He was booked for third until left second by the fall of Looking Well, although he had no chance with the winner. He has been eased 1lb in the weights, but there is a suspicion he has a big performance in him from this sort of mark and the longer trip here ought to suit given he has looked a thorough stayer on more than one occasion.
As things stand at the time of writing, he has an 8lb pull at the weights with Nicky Richards’ charge who could reoppose; while he holds Brian Borahana on the same form line from that Doncaster run. He could post a big run here.
Scottish Grand National
The Scottish Grand National is one of the highlights in the final stages of the jumps season, and each year more than 16,000 people flock to Ayr racecourse to witness the great race.
Ayr staged its first Scottish Grand National in 1966, when the race was moved there following the closure of Bogside racecourse. The history of the race dates back much further, with the earliest running dating back to 1858.
Bookmakers generally agree that the race generates the fifth biggest turnover of the year in terms of betting, and its popularity with racing fans means that it is one of the most eagerly anticipated handicaps of the season.
The race itself is classed as a Grade Three Handicap Chase, and is run over a distance of four miles and half a furlong.
Although horse racing in Ayr has been taking place since the 1570s, it took two hundred years for ‘official’ meetings to be held, and a true racecourse was not constructed until 1907. Ayr Racecourse is a ‘dual track’ course, with circuits for both National Hunt and flat racing.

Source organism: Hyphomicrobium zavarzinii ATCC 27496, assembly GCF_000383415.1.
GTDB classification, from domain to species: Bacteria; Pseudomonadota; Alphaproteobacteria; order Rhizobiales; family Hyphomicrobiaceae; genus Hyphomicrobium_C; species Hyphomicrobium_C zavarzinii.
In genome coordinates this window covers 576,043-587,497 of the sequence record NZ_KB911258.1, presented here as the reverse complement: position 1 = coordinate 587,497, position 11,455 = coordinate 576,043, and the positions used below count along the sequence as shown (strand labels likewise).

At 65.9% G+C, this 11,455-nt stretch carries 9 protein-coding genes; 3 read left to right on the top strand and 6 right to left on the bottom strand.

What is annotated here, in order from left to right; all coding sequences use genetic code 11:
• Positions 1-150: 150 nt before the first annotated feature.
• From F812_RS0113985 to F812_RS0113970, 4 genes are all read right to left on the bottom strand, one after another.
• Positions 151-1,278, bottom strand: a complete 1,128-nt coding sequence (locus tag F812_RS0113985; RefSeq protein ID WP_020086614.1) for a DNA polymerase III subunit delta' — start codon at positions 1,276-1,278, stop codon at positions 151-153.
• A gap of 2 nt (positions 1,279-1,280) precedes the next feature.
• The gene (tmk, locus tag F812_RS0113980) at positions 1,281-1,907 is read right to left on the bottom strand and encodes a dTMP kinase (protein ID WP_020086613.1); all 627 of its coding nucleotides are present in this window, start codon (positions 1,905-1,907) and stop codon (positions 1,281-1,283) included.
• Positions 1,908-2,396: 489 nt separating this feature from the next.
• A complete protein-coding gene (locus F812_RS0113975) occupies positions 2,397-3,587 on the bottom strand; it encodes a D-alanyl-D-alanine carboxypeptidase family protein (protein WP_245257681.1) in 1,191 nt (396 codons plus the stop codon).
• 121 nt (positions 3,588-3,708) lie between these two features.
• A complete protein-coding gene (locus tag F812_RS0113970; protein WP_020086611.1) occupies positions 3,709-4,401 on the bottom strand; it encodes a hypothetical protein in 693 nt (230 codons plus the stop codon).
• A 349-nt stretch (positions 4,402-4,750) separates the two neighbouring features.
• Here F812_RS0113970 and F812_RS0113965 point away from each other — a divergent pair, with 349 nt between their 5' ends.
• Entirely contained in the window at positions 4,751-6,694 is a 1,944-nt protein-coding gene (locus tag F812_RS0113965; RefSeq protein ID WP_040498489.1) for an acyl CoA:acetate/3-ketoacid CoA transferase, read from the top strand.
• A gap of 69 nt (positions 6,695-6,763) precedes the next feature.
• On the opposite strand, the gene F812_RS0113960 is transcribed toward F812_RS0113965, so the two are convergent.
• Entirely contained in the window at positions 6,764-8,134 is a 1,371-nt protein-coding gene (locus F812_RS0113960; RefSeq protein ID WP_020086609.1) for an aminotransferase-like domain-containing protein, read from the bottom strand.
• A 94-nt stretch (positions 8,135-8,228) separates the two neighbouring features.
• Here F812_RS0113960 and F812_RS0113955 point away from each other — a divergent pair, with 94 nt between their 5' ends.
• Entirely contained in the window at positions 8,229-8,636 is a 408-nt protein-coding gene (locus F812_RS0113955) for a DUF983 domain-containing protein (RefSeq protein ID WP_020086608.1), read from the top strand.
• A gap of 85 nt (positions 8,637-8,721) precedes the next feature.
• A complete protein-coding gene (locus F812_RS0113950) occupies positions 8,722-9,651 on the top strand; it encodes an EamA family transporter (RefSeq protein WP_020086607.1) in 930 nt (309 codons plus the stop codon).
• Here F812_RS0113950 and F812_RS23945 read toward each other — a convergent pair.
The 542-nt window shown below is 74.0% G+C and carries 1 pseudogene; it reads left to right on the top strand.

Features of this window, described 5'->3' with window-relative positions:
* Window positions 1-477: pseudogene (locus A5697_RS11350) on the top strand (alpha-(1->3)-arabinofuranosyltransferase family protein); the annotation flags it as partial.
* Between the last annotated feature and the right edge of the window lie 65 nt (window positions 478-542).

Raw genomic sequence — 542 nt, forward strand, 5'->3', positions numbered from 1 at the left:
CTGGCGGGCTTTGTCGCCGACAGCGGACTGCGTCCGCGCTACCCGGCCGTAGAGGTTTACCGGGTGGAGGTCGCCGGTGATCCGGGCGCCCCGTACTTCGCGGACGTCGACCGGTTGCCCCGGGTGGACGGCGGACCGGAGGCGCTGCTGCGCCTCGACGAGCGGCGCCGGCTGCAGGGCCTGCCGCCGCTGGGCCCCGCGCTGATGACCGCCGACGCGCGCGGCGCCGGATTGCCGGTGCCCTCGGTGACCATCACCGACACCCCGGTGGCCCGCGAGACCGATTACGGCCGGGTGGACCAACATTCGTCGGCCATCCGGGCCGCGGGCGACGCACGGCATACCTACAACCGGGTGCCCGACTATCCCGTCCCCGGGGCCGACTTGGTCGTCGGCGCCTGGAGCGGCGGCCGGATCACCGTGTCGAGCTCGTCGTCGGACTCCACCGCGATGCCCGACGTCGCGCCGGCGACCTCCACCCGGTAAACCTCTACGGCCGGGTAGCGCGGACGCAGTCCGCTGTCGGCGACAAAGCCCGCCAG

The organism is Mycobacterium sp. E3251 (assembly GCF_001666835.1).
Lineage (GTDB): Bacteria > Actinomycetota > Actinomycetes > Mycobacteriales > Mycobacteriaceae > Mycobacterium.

Originally just a flat course, jumps were added in 1950 which eventually led to the Scottish Grand National being moved there, sixteen years later. As well as the National, Ayr hosts the annual Gold Cup in September, which is the richest sprint handicap in Europe.
The racecourse also hosts the Scottish Champion Hurdle (April), the Rothesay Stakes (May) and the Land O’Burns Fillies’ Stakes (June).
Scottish Grand National Betting Guide
There are some key trends which must be looked at when trying to pick the winner of the Scottish Grand National.
Stamina is key, and the vast majority of winners will have already won a Class One or a Class Two race over at least three miles before running in the Scottish Grand National. On the same note, experience is often important. The hurly burly nature of big fields in handicap chases means that most winners of the race will have had at least eight runs over fences. Being aged no younger than eight years old is also deemed advantageous.